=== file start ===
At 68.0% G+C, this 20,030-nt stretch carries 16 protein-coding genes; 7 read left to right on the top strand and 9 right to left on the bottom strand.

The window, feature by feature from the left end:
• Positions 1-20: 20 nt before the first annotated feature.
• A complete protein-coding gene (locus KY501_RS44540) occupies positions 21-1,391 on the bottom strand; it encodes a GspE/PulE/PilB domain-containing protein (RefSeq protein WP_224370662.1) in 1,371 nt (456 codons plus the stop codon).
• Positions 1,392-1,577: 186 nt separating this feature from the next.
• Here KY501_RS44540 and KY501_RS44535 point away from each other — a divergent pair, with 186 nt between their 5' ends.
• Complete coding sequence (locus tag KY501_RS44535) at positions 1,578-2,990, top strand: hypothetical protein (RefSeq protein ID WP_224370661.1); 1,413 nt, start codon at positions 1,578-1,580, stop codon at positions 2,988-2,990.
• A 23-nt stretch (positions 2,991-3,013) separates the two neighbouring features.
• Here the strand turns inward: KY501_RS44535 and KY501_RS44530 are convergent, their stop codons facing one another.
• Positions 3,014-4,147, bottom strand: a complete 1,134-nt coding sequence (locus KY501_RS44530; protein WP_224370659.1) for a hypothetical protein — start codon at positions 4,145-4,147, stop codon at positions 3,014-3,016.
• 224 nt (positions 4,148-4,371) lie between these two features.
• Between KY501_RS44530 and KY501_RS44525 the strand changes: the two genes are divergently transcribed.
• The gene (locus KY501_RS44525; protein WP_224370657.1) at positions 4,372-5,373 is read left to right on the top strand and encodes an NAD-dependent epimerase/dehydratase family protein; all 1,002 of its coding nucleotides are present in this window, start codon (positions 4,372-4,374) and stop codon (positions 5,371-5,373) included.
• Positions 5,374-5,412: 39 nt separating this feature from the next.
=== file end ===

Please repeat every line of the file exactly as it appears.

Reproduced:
At 68.0% G+C, this 20,030-nt stretch carries 16 protein-coding genes; 7 read left to right on the top strand and 9 right to left on the bottom strand.

The window, feature by feature from the left end:
• Positions 1-20: 20 nt before the first annotated feature.
• A complete protein-coding gene (locus KY501_RS44540) occupies positions 21-1,391 on the bottom strand; it encodes a GspE/PulE/PilB domain-containing protein (RefSeq protein WP_224370662.1) in 1,371 nt (456 codons plus the stop codon).
• Positions 1,392-1,577: 186 nt separating this feature from the next.
• Here KY501_RS44540 and KY501_RS44535 point away from each other — a divergent pair, with 186 nt between their 5' ends.
• Complete coding sequence (locus tag KY501_RS44535) at positions 1,578-2,990, top strand: hypothetical protein (RefSeq protein ID WP_224370661.1); 1,413 nt, start codon at positions 1,578-1,580, stop codon at positions 2,988-2,990.
• A 23-nt stretch (positions 2,991-3,013) separates the two neighbouring features.
• Here the strand turns inward: KY501_RS44535 and KY501_RS44530 are convergent, their stop codons facing one another.
• Positions 3,014-4,147, bottom strand: a complete 1,134-nt coding sequence (locus KY501_RS44530; protein WP_224370659.1) for a hypothetical protein — start codon at positions 4,145-4,147, stop codon at positions 3,014-3,016.
• 224 nt (positions 4,148-4,371) lie between these two features.
• Between KY501_RS44530 and KY501_RS44525 the strand changes: the two genes are divergently transcribed.
• The gene (locus KY501_RS44525; protein WP_224370657.1) at positions 4,372-5,373 is read left to right on the top strand and encodes an NAD-dependent epimerase/dehydratase family protein; all 1,002 of its coding nucleotides are present in this window, start codon (positions 4,372-4,374) and stop codon (positions 5,371-5,373) included.
• Positions 5,374-5,412: 39 nt separating this feature from the next.